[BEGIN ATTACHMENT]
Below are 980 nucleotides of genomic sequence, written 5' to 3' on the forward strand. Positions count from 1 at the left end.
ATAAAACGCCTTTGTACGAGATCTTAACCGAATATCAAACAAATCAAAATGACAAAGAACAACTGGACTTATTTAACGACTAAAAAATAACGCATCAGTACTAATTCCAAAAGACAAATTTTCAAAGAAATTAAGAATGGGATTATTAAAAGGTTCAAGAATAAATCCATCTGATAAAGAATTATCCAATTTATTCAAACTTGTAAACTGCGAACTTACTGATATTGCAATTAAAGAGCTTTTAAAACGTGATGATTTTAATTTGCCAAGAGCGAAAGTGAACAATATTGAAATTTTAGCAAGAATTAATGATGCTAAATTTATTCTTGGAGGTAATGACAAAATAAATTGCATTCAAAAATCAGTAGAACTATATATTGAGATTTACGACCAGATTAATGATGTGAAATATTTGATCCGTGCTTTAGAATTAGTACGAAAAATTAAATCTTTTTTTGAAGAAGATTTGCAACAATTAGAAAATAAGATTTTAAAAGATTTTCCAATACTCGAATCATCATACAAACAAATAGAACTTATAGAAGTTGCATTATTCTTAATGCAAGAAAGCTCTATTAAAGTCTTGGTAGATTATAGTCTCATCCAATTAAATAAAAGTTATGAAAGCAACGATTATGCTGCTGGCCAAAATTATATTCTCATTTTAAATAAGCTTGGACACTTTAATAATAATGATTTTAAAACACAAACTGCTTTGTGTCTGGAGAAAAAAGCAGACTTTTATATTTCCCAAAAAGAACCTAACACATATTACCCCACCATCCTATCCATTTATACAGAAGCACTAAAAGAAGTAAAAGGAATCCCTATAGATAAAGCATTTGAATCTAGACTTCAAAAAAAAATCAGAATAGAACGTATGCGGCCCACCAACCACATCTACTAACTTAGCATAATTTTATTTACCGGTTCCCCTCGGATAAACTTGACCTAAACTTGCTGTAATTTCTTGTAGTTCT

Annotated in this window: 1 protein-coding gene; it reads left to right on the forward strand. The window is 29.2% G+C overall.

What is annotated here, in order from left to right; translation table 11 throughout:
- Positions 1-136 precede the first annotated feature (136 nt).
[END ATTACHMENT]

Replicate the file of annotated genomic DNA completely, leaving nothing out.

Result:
Below are 980 nucleotides of genomic sequence, written 5' to 3' on the forward strand. Positions count from 1 at the left end.
ATAAAACGCCTTTGTACGAGATCTTAACCGAATATCAAACAAATCAAAATGACAAAGAACAACTGGACTTATTTAACGACTAAAAAATAACGCATCAGTACTAATTCCAAAAGACAAATTTTCAAAGAAATTAAGAATGGGATTATTAAAAGGTTCAAGAATAAATCCATCTGATAAAGAATTATCCAATTTATTCAAACTTGTAAACTGCGAACTTACTGATATTGCAATTAAAGAGCTTTTAAAACGTGATGATTTTAATTTGCCAAGAGCGAAAGTGAACAATATTGAAATTTTAGCAAGAATTAATGATGCTAAATTTATTCTTGGAGGTAATGACAAAATAAATTGCATTCAAAAATCAGTAGAACTATATATTGAGATTTACGACCAGATTAATGATGTGAAATATTTGATCCGTGCTTTAGAATTAGTACGAAAAATTAAATCTTTTTTTGAAGAAGATTTGCAACAATTAGAAAATAAGATTTTAAAAGATTTTCCAATACTCGAATCATCATACAAACAAATAGAACTTATAGAAGTTGCATTATTCTTAATGCAAGAAAGCTCTATTAAAGTCTTGGTAGATTATAGTCTCATCCAATTAAATAAAAGTTATGAAAGCAACGATTATGCTGCTGGCCAAAATTATATTCTCATTTTAAATAAGCTTGGACACTTTAATAATAATGATTTTAAAACACAAACTGCTTTGTGTCTGGAGAAAAAAGCAGACTTTTATATTTCCCAAAAAGAACCTAACACATATTACCCCACCATCCTATCCATTTATACAGAAGCACTAAAAGAAGTAAAAGGAATCCCTATAGATAAAGCATTTGAATCTAGACTTCAAAAAAAAATCAGAATAGAACGTATGCGGCCCACCAACCACATCTACTAACTTAGCATAATTTTATTTACCGGTTCCCCTCGGATAAACTTGACCTAAACTTGCTGTAATTTCTTGTAGTTCT

Annotated in this window: 1 protein-coding gene; it reads left to right on the forward strand. The window is 29.2% G+C overall.

What is annotated here, in order from left to right; translation table 11 throughout:
- Positions 1-136 precede the first annotated feature (136 nt).